The Democrats are matching their big spending with big tax hikes, while Bush just wants to spend and pass the tab onto the next generation. So isn’t Bush more like the teenager with the credit card?

Then there is the ongoing problem of lambasting the Dems for big spending, while demanding ever more for the war, yet without offering any substantial budget cuts for offsets. The president continues:

“When it comes to taxes and spending, they don’t have a very good record, but here’s a good way to start, is to make sure that Congress passes the war supplemental funds we need …”

I applaud the president’s record of opposing all tax hikes, and support his new interest in vetoing spending bills to save a few dimes here and there. But it just sounds silly to put statements like this in his speeches because nobody believes them:

“As we debate the [economic] decisions, you got to understand there are two very different philosophies being played out. My philosophy is that the American people know how to spend their money better than the government can. That’s the core of my philosophy…”

Not to Say We Told You So, But…

The latest reports from Massachusetts warn that with just seven weeks left until the state’s mandate for individual health insurance goes into effect, more than 100,000 residents have failed to buy the required insurance. That represents nearly 20 percent of the state’s uninsured population and more than half of the uninsured with incomes too high to qualify for subsidies.

According to insurance industry insiders, the plans are too costly for the target market and the potential customers – largely younger, healthy men – have resisted buying them.

How could anyone know that an individual mandate for health insurance would be unenforceable? Oh yeah, we told them.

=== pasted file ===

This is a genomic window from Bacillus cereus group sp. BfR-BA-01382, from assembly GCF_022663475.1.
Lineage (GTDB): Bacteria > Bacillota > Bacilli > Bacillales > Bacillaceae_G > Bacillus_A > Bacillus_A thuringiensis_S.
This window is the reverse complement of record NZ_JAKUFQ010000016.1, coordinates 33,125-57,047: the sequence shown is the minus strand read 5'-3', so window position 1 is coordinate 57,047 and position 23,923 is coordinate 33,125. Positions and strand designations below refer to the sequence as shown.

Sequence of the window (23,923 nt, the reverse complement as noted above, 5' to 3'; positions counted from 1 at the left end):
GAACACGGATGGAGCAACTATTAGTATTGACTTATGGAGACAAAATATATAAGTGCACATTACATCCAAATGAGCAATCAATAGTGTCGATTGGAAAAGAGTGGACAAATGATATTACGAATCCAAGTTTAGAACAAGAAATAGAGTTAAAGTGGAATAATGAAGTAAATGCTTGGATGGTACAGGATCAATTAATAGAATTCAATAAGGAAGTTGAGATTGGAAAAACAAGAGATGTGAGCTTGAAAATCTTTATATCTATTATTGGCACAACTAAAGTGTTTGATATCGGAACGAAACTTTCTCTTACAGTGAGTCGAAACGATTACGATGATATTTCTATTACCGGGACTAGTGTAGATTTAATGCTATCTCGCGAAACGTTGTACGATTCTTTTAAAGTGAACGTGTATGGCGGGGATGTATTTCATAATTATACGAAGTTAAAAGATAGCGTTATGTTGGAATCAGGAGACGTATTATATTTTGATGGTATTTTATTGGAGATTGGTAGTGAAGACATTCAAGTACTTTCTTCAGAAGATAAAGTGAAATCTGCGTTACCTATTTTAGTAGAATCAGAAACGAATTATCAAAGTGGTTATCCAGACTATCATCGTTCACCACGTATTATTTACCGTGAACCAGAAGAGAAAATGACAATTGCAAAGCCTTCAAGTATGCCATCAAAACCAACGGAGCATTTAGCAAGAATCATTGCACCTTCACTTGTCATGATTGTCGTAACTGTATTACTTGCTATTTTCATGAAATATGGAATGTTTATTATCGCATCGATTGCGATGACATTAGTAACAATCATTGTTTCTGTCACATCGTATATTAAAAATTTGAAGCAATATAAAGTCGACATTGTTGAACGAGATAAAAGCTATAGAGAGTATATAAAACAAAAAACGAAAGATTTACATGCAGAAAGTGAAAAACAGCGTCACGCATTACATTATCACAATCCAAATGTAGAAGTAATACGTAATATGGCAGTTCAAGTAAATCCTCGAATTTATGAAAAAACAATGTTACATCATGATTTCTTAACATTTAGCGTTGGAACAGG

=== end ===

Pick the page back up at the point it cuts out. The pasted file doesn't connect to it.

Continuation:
The Antitrust Religion in Action

This summer, David Boaz noted how sad it was that Google’s top executives have apparently diverted their attention away from developing the next hot new technology toward building their Washington presence. Declan McCullagh notes that Google’s generosity, which has flowed primarily to Democrats, may be coming back to bite them, as disgruntled Republicans have suddenly gotten religion when it comes to antitrust and are demanding that Google’s acquisition of Doubleclick receive close scrutiny. Strangely, those same Republicans weren’t so worried about a spate of mergers that involved large telecom firms like SBC and Verizon. I’m sure the disparity has nothing to do with the telecom industry’s generous contributions to their campaigns.

As I point out at Techdirt, these sorts of shenanigans shouldn’t surprise us. Modern antitrust law gives government bureaucrats seemingly unlimited discretion to second-guess corporate mergers based on the flimsiest of pretexts, or to attach arbitrary conditions to merger approvals. Last winter, for example, as a condition of the BellSouth merger, two FCC commissioners coerced AT&T into accepting “network neutrality” rules that Congress had earlier failed to adopt, rules that apply to no one else in their industry. And don’t forget the XM/Sirius debate, in which terrestrial broadcasters—their principal competitors—trotted out the ludicrous argument that the merged company would have no competition. XM and Sirius’s fundamental sin seems to be that they hadn’t invested as much money on Washington lobbyists as the NAB had.

The rule of law demands that government decision-making proceed according to objective, clearly-defined, and predictable rules. Antitrust law as it’s currently enforced doesn’t qualify, and as a result it’s ripe for abuse. And if you believe Edwin Rockefeller, this isn’t new. He argues that antitrust law has always been primarily a weapon for politically-connected companies to use against their rivals.

Trim the Fat — with a Nano-Knife

John Boehner, the leader of House Republicans, responds to a Washington Post editorial challenging him to identify what he would cut out of the budget to avoid “an irresponsible tax increase” to offset a reduction in the Alternative Minimum Tax. Seeking to restore the GOP’s fiscally conservative image, publicly challenged to offer a plan, employing all the resources of the House Republican Caucus, these are the budget cuts that Minority Leader Boehner came up with: